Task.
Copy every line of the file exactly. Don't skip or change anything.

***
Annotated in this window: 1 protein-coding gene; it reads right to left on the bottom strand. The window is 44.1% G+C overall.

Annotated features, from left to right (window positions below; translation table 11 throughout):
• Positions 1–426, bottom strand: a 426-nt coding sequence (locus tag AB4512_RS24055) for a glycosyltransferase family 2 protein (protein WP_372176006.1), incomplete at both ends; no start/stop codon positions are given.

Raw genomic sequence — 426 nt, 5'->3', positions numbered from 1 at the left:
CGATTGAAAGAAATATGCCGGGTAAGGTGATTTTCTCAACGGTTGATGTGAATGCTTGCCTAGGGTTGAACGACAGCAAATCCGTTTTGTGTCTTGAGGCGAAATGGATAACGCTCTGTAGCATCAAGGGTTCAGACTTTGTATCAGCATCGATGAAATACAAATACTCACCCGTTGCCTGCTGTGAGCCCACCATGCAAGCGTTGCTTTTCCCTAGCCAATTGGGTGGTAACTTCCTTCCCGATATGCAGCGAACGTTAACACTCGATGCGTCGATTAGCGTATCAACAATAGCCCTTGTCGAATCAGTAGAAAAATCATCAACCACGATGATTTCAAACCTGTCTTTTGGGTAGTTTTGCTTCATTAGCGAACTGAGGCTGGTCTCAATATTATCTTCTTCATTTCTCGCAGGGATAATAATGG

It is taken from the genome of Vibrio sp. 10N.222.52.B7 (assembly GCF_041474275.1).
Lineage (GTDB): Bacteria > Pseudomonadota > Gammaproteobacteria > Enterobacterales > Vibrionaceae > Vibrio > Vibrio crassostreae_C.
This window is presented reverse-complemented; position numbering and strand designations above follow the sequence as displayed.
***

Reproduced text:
Annotated in this window: 1 protein-coding gene; it reads right to left on the bottom strand. The window is 44.1% G+C overall.

Annotated features, from left to right (window positions below; translation table 11 throughout):
• Positions 1–426, bottom strand: a 426-nt coding sequence (locus tag AB4512_RS24055) for a glycosyltransferase family 2 protein (protein WP_372176006.1), incomplete at both ends; no start/stop codon positions are given.

Raw genomic sequence — 426 nt, 5'->3', positions numbered from 1 at the left:
CGATTGAAAGAAATATGCCGGGTAAGGTGATTTTCTCAACGGTTGATGTGAATGCTTGCCTAGGGTTGAACGACAGCAAATCCGTTTTGTGTCTTGAGGCGAAATGGATAACGCTCTGTAGCATCAAGGGTTCAGACTTTGTATCAGCATCGATGAAATACAAATACTCACCCGTTGCCTGCTGTGAGCCCACCATGCAAGCGTTGCTTTTCCCTAGCCAATTGGGTGGTAACTTCCTTCCCGATATGCAGCGAACGTTAACACTCGATGCGTCGATTAGCGTATCAACAATAGCCCTTGTCGAATCAGTAGAAAAATCATCAACCACGATGATTTCAAACCTGTCTTTTGGGTAGTTTTGCTTCATTAGCGAACTGAGGCTGGTCTCAATATTATCTTCTTCATTTCTCGCAGGGATAATAATGG

It is taken from the genome of Vibrio sp. 10N.222.52.B7 (assembly GCF_041474275.1).
Lineage (GTDB): Bacteria > Pseudomonadota > Gammaproteobacteria > Enterobacterales > Vibrionaceae > Vibrio > Vibrio crassostreae_C.
This window is presented reverse-complemented; position numbering and strand designations above follow the sequence as displayed.